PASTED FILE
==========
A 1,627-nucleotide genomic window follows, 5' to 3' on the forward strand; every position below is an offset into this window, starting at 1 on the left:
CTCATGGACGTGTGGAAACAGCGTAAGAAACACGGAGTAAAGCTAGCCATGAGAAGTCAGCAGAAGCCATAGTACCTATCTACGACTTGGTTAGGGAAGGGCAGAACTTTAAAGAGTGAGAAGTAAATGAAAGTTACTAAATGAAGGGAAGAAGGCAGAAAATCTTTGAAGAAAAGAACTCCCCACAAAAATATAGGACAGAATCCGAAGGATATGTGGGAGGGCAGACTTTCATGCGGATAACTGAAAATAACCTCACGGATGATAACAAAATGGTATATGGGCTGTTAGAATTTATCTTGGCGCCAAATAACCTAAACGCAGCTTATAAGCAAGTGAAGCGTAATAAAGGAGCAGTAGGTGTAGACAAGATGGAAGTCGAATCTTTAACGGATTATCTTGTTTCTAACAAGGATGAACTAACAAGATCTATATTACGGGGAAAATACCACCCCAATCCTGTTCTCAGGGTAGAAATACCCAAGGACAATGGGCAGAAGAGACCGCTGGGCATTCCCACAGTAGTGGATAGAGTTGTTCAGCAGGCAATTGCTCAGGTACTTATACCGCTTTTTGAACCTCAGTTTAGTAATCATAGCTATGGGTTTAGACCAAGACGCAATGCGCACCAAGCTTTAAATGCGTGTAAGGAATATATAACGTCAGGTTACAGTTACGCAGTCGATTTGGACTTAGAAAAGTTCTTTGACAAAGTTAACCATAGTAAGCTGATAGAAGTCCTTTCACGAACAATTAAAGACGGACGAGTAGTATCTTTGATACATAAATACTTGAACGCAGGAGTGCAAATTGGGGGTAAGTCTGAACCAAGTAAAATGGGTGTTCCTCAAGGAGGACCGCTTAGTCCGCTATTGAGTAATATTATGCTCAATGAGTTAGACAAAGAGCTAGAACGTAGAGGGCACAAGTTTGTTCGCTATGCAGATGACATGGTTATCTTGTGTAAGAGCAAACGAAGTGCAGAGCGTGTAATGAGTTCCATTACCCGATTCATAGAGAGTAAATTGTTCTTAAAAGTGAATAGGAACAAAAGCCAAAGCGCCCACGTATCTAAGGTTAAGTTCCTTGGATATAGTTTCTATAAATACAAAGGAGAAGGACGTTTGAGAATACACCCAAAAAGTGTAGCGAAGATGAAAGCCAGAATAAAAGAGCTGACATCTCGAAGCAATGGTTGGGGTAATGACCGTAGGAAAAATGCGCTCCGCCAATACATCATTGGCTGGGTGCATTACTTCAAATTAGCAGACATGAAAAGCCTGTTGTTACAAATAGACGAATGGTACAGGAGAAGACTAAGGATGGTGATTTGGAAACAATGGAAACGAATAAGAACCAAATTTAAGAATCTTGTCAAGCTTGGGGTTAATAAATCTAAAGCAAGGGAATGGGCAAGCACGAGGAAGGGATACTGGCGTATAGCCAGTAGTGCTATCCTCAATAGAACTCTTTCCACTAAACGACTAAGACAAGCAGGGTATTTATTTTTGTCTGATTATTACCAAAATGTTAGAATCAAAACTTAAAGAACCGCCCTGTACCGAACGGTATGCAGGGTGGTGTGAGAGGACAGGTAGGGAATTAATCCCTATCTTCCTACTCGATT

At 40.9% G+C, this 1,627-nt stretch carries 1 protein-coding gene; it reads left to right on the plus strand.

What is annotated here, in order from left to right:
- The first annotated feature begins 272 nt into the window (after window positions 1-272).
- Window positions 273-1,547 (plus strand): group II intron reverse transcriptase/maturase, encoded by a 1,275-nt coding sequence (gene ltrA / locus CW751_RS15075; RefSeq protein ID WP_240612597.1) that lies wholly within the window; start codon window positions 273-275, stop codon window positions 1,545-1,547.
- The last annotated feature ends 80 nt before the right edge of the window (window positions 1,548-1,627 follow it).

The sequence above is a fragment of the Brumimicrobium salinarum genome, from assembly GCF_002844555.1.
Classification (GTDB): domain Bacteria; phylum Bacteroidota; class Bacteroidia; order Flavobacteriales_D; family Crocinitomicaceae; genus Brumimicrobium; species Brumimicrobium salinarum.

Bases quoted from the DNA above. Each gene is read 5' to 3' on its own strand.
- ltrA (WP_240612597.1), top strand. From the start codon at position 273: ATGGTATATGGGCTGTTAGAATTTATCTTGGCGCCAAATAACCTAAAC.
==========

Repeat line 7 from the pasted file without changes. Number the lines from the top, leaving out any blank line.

- The last annotated feature ends 80 nt before the right edge of the window (window positions 1,548-1,627 follow it).